Also the backpropagation could be requires intensive computation and some intermeida differential result for chain rule.
The forward and backpropagation might leave more memory footprint than a machine in cluster can have. We need to find a decomposition method to reduce the affect of that.
Also, if we add padding in matrix to avoid the data shrink too quickly, there can be diversity in work load of different threads or even machines. We have to find a optimized work schedule logic to balance the load.
We are going to use GHC machines, and start form scratch in Halide. We will implement Google Inception Net first. There are some implementation in Caffe and Python, we will try to compete their performance.
This Git has some helpful informations about how to implement this net.
More reference will be added if we find some useful reference paper/implementations.
PLAN TO ACHIEVE
1. A Working Google Inception Net in Halide
2. A working deep learning framework in Halide which supports CNN, Inception Net, and VGG.
HOPE TO ACHIEVE
We choose to use lateday clusters as our platform and Halide as our language.
As for Halide language. First of all, it is a DSL for image processing, which gives it advantages in this project as we are using image data set; also the tuning producure can be more easier and efficient in Halide than other languages like C++: by only defineing schedule, we can try more configures in short time. And as Professor Kayvon shows, it is usually faster to find optimal settings in Halide.
|Timeline||Goal to achieve|
|April 8||Understand Google Inception Net’s Layers and how does they work|
|April 15||Scratch the framework and define primitives|
|April 22||Implement the framework in Halide and test on CIFAR-10 dataset|
|April 29||Tune different schedule to improve performance, contact PolyMage for automatic shedule, and compete with Caffe and MXNet|
|May 7||Wrap up implementatin and compare/analyse the performance in report|
We finished literature review for the project in the first two weeks after submitting the proposal. After understanding that Google Inception Net contains 8 unique layers and they can be used to construct CNN and VGG and other nets, we decide to focus on implementing Google Inception net, which essentially is implementing the 8 unique layers.
We are currently stuck on building caffe2 in latedays cluster. There are many dependencies missing. While waiting for instructors to help, we decide to move on and build our own libraies or proceed with Halide implementation first.
|Timeline||Goal to achieve||Progress|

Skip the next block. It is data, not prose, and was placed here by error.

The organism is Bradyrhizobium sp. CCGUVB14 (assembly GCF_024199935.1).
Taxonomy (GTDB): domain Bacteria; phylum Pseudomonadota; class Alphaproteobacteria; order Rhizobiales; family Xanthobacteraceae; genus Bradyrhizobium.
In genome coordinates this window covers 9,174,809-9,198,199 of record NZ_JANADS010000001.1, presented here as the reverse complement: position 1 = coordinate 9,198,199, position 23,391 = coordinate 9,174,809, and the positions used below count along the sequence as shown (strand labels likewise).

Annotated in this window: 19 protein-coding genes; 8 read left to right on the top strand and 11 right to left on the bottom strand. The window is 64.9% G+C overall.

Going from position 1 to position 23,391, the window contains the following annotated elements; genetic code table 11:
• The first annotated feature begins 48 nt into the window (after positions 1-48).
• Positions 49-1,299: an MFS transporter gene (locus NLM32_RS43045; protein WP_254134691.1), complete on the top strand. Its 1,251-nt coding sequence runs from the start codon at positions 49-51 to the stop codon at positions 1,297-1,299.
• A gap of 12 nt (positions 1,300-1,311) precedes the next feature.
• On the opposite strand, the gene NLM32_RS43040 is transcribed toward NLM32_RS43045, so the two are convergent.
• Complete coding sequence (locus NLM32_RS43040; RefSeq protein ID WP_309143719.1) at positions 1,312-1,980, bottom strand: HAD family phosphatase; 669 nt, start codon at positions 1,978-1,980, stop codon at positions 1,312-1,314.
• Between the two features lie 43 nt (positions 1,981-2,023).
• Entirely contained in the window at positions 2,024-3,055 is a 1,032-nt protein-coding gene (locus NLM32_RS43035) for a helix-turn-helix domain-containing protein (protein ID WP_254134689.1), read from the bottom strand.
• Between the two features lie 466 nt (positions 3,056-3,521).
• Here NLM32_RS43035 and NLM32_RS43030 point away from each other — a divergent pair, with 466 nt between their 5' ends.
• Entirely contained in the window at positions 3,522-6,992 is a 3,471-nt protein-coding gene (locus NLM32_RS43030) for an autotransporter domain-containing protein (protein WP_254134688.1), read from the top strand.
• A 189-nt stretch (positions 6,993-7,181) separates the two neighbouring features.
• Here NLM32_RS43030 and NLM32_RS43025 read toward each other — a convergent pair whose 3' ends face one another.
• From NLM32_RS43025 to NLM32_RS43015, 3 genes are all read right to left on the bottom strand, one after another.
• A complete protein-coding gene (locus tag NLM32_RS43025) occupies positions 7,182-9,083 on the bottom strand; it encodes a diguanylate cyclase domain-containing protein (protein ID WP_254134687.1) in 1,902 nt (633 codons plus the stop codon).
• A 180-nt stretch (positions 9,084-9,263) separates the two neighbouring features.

|April 8||Understand Google Inception Net’s Layers and how does they work||Done|
|April 15||Scratch the framework and define primitives||Done|
|April 22||Implement the framework in Halide and test on CIFAR-10 dataset||Ongoing|
|April 29||Tune different schedule to improve performance, contact PolyMage for automatic shedule, and compete with Caffe and MXNet||Not Started|
|May 7||Wrap up implementatin and compare/analyse the performance in report||Not Started|
We’ve put lots of hours to build caffe and caffe2 on lateday cluster. We decide to make our scope to be only support protobuf and json input. We could expend the supported input in the future. For now, the ability of taking in protobuf and json is the most important.
Also, We decide to focus on implementation of our H-Piper framework instead of tuning scheduling. To have this framework ready could help investigate locality-parallelism tradeoff and also PolyMage could benifit from our framework by testing its automatically generated schedules on different nets.
The Performance Compete will be done between Caffe’s performance VS PolyMage Schedule’s performance.
We want to show the comparison of the performance of our hand-tuned schedule, the performance of PolyMage automatic schedule, and the performance of Caffe2. So it will be a graph. I think it will be nice to have a demo to show how easy it is to configure a net but given that we only have 6 minutes, we might not do this demo.
We don’t have any results for now. We are still working on the correctness of our framework.
|April 22||Lei Sun||Maxpool Layer, Softmax Layer Implementation|
|April 22||Yang Wu||Protobuf Input Parser and Data Layer|
|April 29||Lei Sun||Test cases build. Caffe2 Dependencies.|
|April 29||Yang Wu||Conv Layer, DepthConcat Layer, Net Creation|
|May 7||Lei Sun, Yang Wu||Wrap up implementatin and compare/analyse the performance in report|